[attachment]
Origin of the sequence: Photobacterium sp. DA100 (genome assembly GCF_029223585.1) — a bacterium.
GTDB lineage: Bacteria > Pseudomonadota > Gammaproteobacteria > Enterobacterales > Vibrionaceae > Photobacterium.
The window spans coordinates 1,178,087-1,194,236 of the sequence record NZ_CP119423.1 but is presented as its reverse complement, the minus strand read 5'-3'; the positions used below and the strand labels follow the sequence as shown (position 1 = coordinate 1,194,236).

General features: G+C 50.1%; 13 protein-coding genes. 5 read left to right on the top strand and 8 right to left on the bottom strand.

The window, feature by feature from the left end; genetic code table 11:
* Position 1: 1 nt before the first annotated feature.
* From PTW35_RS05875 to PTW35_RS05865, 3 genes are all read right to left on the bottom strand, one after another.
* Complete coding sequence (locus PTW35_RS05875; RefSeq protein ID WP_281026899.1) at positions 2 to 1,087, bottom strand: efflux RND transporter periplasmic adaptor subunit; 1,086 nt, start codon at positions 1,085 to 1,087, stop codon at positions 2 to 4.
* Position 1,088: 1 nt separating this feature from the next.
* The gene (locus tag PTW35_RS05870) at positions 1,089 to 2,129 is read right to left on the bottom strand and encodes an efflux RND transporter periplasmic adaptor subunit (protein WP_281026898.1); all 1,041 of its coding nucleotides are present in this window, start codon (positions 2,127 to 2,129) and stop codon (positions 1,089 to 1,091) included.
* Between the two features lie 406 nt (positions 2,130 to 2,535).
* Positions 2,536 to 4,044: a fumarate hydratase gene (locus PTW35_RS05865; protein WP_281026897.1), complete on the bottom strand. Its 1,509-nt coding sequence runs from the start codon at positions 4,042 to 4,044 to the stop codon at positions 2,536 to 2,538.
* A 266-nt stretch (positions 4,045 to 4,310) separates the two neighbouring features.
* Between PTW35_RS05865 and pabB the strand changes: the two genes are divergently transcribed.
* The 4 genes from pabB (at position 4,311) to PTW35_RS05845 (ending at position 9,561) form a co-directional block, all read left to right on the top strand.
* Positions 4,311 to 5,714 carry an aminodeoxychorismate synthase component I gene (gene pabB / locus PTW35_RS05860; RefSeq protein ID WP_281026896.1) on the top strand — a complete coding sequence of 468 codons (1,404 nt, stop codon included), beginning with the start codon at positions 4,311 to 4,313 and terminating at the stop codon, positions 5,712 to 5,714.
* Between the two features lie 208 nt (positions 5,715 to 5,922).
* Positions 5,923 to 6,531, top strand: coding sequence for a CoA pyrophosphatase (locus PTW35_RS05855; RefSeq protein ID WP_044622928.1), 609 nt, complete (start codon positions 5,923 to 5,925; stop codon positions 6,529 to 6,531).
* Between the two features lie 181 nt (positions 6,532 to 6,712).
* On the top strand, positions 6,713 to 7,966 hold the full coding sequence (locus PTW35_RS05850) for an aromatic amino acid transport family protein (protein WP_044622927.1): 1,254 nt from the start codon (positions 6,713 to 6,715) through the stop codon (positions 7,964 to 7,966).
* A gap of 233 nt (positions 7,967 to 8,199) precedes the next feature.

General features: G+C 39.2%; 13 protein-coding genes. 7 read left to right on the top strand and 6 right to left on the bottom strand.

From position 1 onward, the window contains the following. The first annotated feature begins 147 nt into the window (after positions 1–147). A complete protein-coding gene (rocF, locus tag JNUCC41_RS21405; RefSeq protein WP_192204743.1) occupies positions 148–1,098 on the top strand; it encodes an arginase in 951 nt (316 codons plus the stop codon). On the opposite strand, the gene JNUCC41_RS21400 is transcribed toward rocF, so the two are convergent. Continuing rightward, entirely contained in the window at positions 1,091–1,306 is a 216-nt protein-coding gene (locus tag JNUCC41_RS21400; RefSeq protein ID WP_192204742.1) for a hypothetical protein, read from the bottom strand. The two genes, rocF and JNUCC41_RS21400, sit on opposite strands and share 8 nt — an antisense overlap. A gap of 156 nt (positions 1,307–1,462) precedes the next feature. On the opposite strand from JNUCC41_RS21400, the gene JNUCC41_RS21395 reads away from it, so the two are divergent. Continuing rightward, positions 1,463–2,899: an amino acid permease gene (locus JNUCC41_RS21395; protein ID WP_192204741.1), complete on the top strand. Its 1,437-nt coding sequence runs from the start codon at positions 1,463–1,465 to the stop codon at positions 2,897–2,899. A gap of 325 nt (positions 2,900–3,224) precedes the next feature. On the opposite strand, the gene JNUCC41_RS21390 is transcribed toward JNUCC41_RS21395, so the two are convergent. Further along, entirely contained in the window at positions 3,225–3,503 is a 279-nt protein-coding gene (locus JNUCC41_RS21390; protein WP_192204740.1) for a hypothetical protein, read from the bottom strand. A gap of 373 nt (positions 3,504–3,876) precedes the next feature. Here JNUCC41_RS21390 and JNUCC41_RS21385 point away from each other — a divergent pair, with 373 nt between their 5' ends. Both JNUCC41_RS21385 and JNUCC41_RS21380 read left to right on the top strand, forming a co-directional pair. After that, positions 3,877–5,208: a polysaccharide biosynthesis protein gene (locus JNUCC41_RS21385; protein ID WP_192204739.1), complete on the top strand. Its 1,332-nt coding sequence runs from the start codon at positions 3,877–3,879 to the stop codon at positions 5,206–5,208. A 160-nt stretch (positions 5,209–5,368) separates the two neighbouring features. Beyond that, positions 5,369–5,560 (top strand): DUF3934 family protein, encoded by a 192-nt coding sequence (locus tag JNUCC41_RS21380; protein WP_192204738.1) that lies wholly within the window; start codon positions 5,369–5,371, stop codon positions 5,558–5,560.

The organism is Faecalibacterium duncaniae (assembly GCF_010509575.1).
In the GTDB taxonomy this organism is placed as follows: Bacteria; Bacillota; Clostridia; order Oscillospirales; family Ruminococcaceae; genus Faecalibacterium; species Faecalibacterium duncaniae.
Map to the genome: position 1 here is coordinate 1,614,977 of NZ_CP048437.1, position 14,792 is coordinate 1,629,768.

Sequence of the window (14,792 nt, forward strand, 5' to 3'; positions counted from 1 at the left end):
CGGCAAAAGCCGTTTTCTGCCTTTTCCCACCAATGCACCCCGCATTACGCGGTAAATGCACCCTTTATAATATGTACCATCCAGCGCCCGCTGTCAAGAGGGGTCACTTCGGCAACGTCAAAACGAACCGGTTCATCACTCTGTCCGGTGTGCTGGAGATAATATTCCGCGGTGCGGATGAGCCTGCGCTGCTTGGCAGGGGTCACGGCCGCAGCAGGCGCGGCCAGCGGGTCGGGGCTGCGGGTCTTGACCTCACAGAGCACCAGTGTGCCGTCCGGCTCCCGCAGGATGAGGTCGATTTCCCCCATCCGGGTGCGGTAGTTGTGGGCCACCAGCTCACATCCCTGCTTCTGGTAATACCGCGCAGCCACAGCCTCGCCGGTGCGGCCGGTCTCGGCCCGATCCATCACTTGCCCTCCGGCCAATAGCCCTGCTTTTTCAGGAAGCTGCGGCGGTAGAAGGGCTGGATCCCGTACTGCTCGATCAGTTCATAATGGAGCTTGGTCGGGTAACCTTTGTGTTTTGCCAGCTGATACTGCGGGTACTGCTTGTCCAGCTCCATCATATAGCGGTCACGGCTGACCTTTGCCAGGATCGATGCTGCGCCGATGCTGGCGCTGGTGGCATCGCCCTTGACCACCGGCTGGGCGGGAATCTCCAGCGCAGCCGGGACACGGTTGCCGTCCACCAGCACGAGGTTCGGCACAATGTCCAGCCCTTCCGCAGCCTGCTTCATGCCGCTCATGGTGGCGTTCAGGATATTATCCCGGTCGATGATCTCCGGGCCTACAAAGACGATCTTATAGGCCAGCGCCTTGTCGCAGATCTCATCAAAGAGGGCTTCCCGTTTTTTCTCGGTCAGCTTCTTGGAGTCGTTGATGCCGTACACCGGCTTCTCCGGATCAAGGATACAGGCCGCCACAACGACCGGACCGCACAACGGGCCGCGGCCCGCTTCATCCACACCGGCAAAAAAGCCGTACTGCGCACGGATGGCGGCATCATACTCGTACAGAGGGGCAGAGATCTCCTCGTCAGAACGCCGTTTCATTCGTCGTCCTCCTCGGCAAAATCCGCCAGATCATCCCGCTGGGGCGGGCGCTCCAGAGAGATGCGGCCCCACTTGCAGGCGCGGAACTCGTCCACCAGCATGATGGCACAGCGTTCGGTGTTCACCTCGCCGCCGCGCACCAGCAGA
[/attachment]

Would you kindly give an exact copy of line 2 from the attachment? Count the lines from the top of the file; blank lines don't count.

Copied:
GTDB lineage: Bacteria > Pseudomonadota > Gammaproteobacteria > Enterobacterales > Vibrionaceae > Photobacterium.